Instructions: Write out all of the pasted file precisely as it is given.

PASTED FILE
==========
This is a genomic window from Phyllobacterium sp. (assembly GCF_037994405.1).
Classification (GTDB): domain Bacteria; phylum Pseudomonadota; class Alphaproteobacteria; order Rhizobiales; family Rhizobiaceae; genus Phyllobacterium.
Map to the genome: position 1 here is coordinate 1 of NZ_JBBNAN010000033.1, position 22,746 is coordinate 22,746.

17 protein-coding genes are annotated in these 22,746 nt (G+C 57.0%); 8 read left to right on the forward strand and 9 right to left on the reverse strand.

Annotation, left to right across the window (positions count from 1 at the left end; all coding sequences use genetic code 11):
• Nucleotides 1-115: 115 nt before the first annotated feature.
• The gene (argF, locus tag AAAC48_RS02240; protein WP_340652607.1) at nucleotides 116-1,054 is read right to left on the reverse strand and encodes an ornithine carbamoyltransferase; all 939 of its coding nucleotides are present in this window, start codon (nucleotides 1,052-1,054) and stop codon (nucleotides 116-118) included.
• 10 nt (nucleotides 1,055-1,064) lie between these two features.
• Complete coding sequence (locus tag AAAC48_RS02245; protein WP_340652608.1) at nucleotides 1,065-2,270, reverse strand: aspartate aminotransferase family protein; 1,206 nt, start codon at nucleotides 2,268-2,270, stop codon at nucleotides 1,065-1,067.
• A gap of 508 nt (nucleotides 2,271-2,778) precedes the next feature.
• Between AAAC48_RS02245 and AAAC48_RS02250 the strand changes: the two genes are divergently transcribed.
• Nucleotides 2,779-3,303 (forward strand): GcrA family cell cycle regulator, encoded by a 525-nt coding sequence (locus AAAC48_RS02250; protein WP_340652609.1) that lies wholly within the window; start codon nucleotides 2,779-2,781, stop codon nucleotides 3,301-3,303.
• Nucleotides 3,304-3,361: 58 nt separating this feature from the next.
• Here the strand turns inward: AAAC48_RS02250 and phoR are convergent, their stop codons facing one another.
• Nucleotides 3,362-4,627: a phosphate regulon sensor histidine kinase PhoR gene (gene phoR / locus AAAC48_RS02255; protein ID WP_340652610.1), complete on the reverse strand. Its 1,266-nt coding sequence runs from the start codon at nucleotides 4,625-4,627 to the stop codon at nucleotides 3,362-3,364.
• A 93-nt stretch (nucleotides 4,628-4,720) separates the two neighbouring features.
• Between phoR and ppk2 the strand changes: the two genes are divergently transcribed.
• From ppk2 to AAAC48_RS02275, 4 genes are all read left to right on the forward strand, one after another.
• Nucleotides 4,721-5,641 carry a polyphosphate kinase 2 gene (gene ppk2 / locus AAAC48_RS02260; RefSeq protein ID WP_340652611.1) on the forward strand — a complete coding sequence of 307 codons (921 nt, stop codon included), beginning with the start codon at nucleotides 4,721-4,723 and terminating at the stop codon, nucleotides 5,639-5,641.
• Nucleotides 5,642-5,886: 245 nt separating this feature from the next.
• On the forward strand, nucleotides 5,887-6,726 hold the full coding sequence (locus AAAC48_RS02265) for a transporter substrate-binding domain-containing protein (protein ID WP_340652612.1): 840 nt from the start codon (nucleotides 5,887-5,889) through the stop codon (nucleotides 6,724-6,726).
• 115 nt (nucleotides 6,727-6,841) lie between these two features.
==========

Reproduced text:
This is a genomic window from Phyllobacterium sp. (assembly GCF_037994405.1).
Classification (GTDB): domain Bacteria; phylum Pseudomonadota; class Alphaproteobacteria; order Rhizobiales; family Rhizobiaceae; genus Phyllobacterium.
Map to the genome: position 1 here is coordinate 1 of NZ_JBBNAN010000033.1, position 22,746 is coordinate 22,746.

17 protein-coding genes are annotated in these 22,746 nt (G+C 57.0%); 8 read left to right on the forward strand and 9 right to left on the reverse strand.

Annotation, left to right across the window (positions count from 1 at the left end; all coding sequences use genetic code 11):
• Nucleotides 1-115: 115 nt before the first annotated feature.
• The gene (argF, locus tag AAAC48_RS02240; protein WP_340652607.1) at nucleotides 116-1,054 is read right to left on the reverse strand and encodes an ornithine carbamoyltransferase; all 939 of its coding nucleotides are present in this window, start codon (nucleotides 1,052-1,054) and stop codon (nucleotides 116-118) included.
• 10 nt (nucleotides 1,055-1,064) lie between these two features.
• Complete coding sequence (locus tag AAAC48_RS02245; protein WP_340652608.1) at nucleotides 1,065-2,270, reverse strand: aspartate aminotransferase family protein; 1,206 nt, start codon at nucleotides 2,268-2,270, stop codon at nucleotides 1,065-1,067.
• A gap of 508 nt (nucleotides 2,271-2,778) precedes the next feature.
• Between AAAC48_RS02245 and AAAC48_RS02250 the strand changes: the two genes are divergently transcribed.
• Nucleotides 2,779-3,303 (forward strand): GcrA family cell cycle regulator, encoded by a 525-nt coding sequence (locus AAAC48_RS02250; protein WP_340652609.1) that lies wholly within the window; start codon nucleotides 2,779-2,781, stop codon nucleotides 3,301-3,303.
• Nucleotides 3,304-3,361: 58 nt separating this feature from the next.
• Here the strand turns inward: AAAC48_RS02250 and phoR are convergent, their stop codons facing one another.
• Nucleotides 3,362-4,627: a phosphate regulon sensor histidine kinase PhoR gene (gene phoR / locus AAAC48_RS02255; protein ID WP_340652610.1), complete on the reverse strand. Its 1,266-nt coding sequence runs from the start codon at nucleotides 4,625-4,627 to the stop codon at nucleotides 3,362-3,364.
• A 93-nt stretch (nucleotides 4,628-4,720) separates the two neighbouring features.
• Between phoR and ppk2 the strand changes: the two genes are divergently transcribed.
• From ppk2 to AAAC48_RS02275, 4 genes are all read left to right on the forward strand, one after another.
• Nucleotides 4,721-5,641 carry a polyphosphate kinase 2 gene (gene ppk2 / locus AAAC48_RS02260; RefSeq protein ID WP_340652611.1) on the forward strand — a complete coding sequence of 307 codons (921 nt, stop codon included), beginning with the start codon at nucleotides 4,721-4,723 and terminating at the stop codon, nucleotides 5,639-5,641.
• Nucleotides 5,642-5,886: 245 nt separating this feature from the next.
• On the forward strand, nucleotides 5,887-6,726 hold the full coding sequence (locus AAAC48_RS02265) for a transporter substrate-binding domain-containing protein (protein ID WP_340652612.1): 840 nt from the start codon (nucleotides 5,887-5,889) through the stop codon (nucleotides 6,724-6,726).
• 115 nt (nucleotides 6,727-6,841) lie between these two features.